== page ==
LONDON — The “special” relationship between the United States and the United Kingdom is strained once again, this time not over politics but over a new gaming phenomenon: “Wordle.”
The free online word game, which currently has an estimated 2.7 million players, gives people six attempts to guess a five-letter word every day. And a word this week has angered British players, who dubbed the game unfair as it was unveiled for using an American spelling, arguably putting players on American soil at a significant advantage. .
“Favor?!?!?! Really??? It’s a favor!!” One user tweeted after realizing — or, perhaps, “realizing” — that it’s actually a five-letter word in America.
Launched publicly in October last year, the game was originally created by Josh Wardle, a Wells-based software engineer living in New York, for his partner Palak Shah, who loves puzzles. At first, the game was played by the family, before it was introduced globally, Wardle told the New York Times. The name of the game is intended as a riff on Wardle’s surname.
It seemed that everything was going well. The New York Times called the invention “a love story”, while the Daily Mail announced it was “taking over the world.” Players on both sides of the Atlantic became hooked, sharing screenshots of their success in the form of colored squares. on social media.
As of Wednesday many in the English-speaking world divided the term.
“Today’s Wordle won’t find favor with anyone in the UK,” read another tweet from a user who predicted that once they found out that the guessing game used American English, the British would be furious. Will be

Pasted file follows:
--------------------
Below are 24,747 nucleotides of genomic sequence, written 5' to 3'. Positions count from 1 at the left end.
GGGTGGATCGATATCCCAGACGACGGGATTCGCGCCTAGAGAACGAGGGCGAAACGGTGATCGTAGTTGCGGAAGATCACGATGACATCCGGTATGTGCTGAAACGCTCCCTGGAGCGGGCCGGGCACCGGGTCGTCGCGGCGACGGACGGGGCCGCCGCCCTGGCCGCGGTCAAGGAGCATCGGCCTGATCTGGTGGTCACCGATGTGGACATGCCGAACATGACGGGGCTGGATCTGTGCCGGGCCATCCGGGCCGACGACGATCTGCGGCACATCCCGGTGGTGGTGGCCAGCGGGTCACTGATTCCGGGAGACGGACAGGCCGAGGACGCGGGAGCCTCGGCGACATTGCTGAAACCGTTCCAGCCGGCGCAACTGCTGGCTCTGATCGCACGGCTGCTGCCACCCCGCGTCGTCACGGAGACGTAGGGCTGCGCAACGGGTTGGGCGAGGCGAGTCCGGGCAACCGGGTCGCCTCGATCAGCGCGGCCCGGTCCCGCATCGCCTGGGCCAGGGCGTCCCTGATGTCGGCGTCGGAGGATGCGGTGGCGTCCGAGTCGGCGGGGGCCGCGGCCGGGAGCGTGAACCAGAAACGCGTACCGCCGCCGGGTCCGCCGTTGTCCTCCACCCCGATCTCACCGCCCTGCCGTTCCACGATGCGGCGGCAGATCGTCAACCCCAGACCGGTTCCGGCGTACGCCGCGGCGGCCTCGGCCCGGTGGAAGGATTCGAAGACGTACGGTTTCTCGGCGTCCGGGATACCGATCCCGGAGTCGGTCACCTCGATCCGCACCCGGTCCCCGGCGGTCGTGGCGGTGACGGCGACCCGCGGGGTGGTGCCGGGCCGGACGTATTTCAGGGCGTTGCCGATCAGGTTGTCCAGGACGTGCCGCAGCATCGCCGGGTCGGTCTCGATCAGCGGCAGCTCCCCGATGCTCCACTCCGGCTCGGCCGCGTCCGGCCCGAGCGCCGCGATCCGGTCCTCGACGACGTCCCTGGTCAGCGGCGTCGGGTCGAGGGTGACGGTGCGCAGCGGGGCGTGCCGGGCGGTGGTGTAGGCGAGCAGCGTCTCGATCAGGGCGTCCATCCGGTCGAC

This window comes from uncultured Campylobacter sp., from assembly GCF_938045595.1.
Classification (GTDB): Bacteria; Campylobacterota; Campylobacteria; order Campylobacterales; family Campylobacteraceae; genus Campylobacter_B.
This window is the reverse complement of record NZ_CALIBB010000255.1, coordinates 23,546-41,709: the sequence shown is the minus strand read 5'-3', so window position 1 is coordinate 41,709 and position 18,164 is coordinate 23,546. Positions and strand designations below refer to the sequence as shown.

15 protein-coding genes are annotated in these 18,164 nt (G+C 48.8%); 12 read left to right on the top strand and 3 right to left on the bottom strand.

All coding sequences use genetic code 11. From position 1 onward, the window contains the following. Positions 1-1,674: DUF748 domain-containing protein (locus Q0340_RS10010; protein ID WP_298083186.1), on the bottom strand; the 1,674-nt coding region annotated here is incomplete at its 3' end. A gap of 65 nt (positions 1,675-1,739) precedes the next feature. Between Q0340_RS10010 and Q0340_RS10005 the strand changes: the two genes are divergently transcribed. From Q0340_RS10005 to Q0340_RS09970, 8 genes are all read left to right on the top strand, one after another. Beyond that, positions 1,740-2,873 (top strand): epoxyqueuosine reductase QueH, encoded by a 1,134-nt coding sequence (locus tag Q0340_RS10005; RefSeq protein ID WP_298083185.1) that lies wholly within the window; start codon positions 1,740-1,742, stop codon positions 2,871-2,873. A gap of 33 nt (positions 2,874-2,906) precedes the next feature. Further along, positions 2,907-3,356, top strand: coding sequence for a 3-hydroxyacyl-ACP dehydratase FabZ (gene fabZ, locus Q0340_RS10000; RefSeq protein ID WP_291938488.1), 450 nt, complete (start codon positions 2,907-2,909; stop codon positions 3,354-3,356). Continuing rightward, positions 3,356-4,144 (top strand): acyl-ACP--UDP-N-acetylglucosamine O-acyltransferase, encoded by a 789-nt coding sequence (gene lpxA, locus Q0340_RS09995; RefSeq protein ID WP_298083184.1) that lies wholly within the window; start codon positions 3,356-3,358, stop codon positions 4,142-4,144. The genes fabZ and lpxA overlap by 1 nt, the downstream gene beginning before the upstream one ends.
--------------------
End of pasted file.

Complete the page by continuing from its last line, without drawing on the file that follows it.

One of the many shocked tweets read: “Bloody American spelling. I thought a Brit invented it?”
Some pointed out that the game’s official website uses a .co.uk domain – and they expected it to use only British English and not American English. The term “British English” began trending again on Twitter in the United Kingdom on Wednesday and Thursday as complaints flooded in.
“My mom is also shocked by the Wordley scandal – we deserve justice!” One user tweeted. Several others said they felt “betrayed”. Will this war of words ever be forgotten?
The uproar prompted some users to request that the game alert users when a word may be spelled in more than one way, so that people don’t lose sight of the wrong way.
Josh Wardle did not immediately respond to a request for comment on Thursday.
While Wordle has only been around for a few months, there have been other instances where players have expressed displeasure over the chosen word of the day.
In recent weeks, fans have called out the game for inviting players to guess less familiar words like “tapper” and “rebus.” According to Google Trends, searches for the words “rebus earth” and “tapir earth” increased in the United Kingdom earlier this month as people researched the words.
Wardle told the New York Times that he has about 2,500 words in the bank to keep the game going for a few more years.